Miracle is, in most ways, a typical community cat. Since Alley Cat Allies staff rescued her from the median of a busy highway in January 2018, she has lived a happy, healthy life outdoors on caregiver Mike Muchler’s property in Galloway Township, New Jersey. Other cats have started to hang out with Miracle, developing their own family group, or colony. Miracle has shelter. She is fed daily. And she’s FeLV positive.
FeLV, or Feline Leukemia Virus, and FIV, or Feline Immunodeficiency Virus, are two viruses that are often misunderstood, especially in community cats. Alley Cat Allies regularly fields questions from community cat caregivers about FIV- or FeLV-positive cats they care for. FIV- and FeLV-positive community cats, like Miracle, can live healthy lives outdoors as part of Trap-Neuter-Return (TNR) programs. It’s important to note that community cats and owned cats have equally low rates of disease.
What Is FeLV in Cats?
FeLV is a cancer-causing virus that suppresses the immune system. It is spread primarily through cats’ saliva. Most cats acquire the virus from their infected mothers at birth or through prolonged direct contact, such as mutual grooming. It can also spread through bite wounds and rarely through the shared use of litter boxes or feeding dishes.
FeLV is the most common cause of cancer in cats. Some cats who are exposed to FeLV develop a transient viral infection, fight the virus, and become immune. Some cats will remain infected but may not develop symptoms for years if at all. In some cats, the virus will eventually threaten their immune system and FeLV-related diseases will develop. Miracle’s caregiver should look out for:
- Loss of appetite
- Weight loss
- Poor coat condition
- Persistent fever
- Inflammation of the gums and mouth
- Skin, urinary, and upper respiratory tract infections
- Persistent diarrhea
- Seizures, behavior changes, and other neurological disorders
- A variety of eye conditions
What Is FIV?
FIV causes immune system dysfunction, potentially hindering a cat’s ability to protect herself against other infections. The virus is transmitted mainly through bite wounds such as when cats fight. It is possible, but less common, for an infected mother to pass the virus to her kittens before they are born or while they are nursing. Cats with the virus can live a lifetime without developing FIV-related conditions. If cats do develop symptoms, they can include intestinal or urinary tract infections, neurological problems, kidney disease, or tumors. Symptoms of FIV may not show for years if at all. The symptoms are similar to those for FeLV.
Don’t Test Community Cats for FIV and FeLV
Miracle, the feral cat rescued from the highway, was tested for FeLV because a veterinarian who was planning to foster her has other cats at home. For socialized, owned cats, it is generally recommended that FeLV-positive cats only live in homes with other FeLV-positive cats. (FIV-positive cats can live with other cats who don’t have FIV as long as they get along and don’t fight, causing bite wounds.)
But for community cats, there is no need to test them for FIV and FeLV. The American Association of Feline Practitioners also doesn’t recommend testing community cats for these viruses. Tests can be inaccurate, and limited funds are better spent on spaying and neutering.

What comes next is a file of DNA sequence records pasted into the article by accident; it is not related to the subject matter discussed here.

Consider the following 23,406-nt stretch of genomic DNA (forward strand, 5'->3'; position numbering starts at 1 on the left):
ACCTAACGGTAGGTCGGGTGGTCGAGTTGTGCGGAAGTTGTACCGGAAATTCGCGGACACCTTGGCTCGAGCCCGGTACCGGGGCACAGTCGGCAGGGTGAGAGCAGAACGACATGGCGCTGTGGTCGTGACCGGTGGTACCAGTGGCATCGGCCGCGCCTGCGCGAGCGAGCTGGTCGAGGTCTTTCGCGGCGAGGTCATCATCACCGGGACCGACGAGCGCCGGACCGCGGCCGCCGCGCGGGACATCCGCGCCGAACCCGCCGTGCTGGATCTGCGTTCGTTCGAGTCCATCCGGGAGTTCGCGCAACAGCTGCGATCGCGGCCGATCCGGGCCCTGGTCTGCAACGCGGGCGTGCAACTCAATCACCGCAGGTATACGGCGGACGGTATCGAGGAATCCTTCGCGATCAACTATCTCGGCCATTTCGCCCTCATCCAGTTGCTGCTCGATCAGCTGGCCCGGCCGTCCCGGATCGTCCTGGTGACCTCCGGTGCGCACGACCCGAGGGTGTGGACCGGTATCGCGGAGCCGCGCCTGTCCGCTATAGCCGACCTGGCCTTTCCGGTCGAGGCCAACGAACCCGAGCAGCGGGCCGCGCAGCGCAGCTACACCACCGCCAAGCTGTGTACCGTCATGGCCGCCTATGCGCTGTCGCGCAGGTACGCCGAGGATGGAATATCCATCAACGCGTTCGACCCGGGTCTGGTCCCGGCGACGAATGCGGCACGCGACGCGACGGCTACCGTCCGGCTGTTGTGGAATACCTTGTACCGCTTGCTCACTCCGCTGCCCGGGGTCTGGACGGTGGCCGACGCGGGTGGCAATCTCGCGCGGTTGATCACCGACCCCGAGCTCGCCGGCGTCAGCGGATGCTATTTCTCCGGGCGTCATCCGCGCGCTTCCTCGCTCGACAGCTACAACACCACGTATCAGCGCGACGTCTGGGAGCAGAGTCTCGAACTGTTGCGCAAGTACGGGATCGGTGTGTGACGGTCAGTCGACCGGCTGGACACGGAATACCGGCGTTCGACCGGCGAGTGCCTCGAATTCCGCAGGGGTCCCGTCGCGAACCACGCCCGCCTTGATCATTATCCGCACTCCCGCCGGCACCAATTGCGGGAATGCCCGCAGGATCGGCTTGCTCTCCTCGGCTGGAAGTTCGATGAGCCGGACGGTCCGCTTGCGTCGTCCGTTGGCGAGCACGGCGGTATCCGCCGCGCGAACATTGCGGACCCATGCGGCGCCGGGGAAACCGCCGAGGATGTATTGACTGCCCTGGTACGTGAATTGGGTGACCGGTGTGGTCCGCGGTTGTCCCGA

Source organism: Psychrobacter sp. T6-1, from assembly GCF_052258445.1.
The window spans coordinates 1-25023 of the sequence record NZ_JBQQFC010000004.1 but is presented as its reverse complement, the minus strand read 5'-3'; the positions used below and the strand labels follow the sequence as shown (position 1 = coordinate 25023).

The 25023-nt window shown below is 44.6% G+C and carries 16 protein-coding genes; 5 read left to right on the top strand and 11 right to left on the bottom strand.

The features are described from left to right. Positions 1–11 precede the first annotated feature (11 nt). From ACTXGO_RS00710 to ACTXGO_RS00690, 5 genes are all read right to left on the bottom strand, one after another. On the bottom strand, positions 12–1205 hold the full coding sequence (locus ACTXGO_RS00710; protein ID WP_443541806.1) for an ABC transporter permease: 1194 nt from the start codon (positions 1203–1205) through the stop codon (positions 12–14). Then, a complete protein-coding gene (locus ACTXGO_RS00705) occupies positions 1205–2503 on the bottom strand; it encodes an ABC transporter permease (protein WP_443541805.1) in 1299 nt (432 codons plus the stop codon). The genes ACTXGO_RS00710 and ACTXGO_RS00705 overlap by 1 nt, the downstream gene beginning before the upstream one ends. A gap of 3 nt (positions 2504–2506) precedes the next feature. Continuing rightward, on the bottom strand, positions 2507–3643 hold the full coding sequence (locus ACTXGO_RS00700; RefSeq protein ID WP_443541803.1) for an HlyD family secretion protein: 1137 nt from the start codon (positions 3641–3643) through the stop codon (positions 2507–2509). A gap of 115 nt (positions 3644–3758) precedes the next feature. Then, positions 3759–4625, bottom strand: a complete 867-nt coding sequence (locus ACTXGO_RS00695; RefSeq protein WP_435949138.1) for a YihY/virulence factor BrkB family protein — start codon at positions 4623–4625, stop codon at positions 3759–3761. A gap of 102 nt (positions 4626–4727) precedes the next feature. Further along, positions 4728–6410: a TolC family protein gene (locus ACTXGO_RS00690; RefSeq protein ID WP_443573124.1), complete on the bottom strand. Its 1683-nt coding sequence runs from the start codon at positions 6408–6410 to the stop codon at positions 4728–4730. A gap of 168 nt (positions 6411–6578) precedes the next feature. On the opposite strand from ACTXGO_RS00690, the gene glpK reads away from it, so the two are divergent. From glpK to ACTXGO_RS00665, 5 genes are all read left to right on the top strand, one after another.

Only about 4 percent of community cats become infected with either FIV or FeLV, similar to the rate in owned cats, according to a study in the Journal of the American Veterinary Medical Association. Both viruses can only be transmitted from cat to cat, not to humans or other species.
The low likelihood of FIV transmission decreases even more when cats are neutered, since it diminishes fighting among intact males. In addition, FIV tests can produce inconclusive results. Current tests can’t distinguish between cats who are vaccinated against the disease or those who are infected with the disease.
There is no cure for FIV. A cat who tests FIV-positive may live free of FIV-related disease for her lifetime. By carrying out spay and neuter programs, the risk of transmission is greatly reduced.
As for FeLV, in several large-scale TNR programs, the incidence of FeLV was found to be 1 to 2 percent, according to the study in the Journal of the American Veterinary Medical Association. FeLV also has poor viability, meaning it doesn’t survive long outside a cats’ body and is easily destroyed with soap and water. Plus, FeLV tests can produce inconclusive or false results. For example, a cat can test positive during one phase of infection, and test negative if she overcomes the virus.
Leave FIV and FeLV Positive Cats Outdoors
In some cases, like Miracle’s, caregivers may already know that cats are FIV- or FeLV-positive, but that shouldn’t keep them from returning cats to their outdoor homes.
Returning FeLV- and FIV-positive community cats to their homes outside is the best option for them, since they can’t live indoors as they aren’t socialized to people. Caregivers can help community cats with FIV and FeLV by providing shelter and nutritious food, and humanely trapping cats and taking them to the veterinarian if they notice symptoms.
FIV “is not a death sentence,” says Johnson County Community Cats Director Janet Gorrell. This Indiana group, part of the Alley Cat Allies Feral Friends Network, does not test for FIV unless cats are showing symptoms. If cats are FIV positive, the group stays in close contact with the cats’ caregivers to ensure the cats are thriving.
Miracle is not socialized to people, so living outdoors is the only option for her. Her caregiver and his family keep a close eye on her—and she’s thriving with her colony.